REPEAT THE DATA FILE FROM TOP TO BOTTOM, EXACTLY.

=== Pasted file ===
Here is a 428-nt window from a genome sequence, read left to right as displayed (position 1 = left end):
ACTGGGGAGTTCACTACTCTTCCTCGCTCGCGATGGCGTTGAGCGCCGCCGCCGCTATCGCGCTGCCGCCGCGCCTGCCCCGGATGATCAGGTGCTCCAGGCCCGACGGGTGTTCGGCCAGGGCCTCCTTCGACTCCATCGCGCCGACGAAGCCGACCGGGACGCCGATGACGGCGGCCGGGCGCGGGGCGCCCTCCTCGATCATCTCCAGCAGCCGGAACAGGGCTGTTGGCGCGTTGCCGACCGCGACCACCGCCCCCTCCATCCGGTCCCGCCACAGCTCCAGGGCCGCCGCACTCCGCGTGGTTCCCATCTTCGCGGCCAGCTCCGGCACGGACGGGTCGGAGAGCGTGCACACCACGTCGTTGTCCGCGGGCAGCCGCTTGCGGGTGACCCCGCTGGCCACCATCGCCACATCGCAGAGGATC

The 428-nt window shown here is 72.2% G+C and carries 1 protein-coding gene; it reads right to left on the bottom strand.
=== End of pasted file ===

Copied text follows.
Here is a 428-nt window from a genome sequence, read left to right as displayed (position 1 = left end):
ACTGGGGAGTTCACTACTCTTCCTCGCTCGCGATGGCGTTGAGCGCCGCCGCCGCTATCGCGCTGCCGCCGCGCCTGCCCCGGATGATCAGGTGCTCCAGGCCCGACGGGTGTTCGGCCAGGGCCTCCTTCGACTCCATCGCGCCGACGAAGCCGACCGGGACGCCGATGACGGCGGCCGGGCGCGGGGCGCCCTCCTCGATCATCTCCAGCAGCCGGAACAGGGCTGTTGGCGCGTTGCCGACCGCGACCACCGCCCCCTCCATCCGGTCCCGCCACAGCTCCAGGGCCGCCGCACTCCGCGTGGTTCCCATCTTCGCGGCCAGCTCCGGCACGGACGGGTCGGAGAGCGTGCACACCACGTCGTTGTCCGCGGGCAGCCGCTTGCGGGTGACCCCGCTGGCCACCATCGCCACATCGCAGAGGATC

The 428-nt window shown here is 72.2% G+C and carries 1 protein-coding gene; it reads right to left on the bottom strand.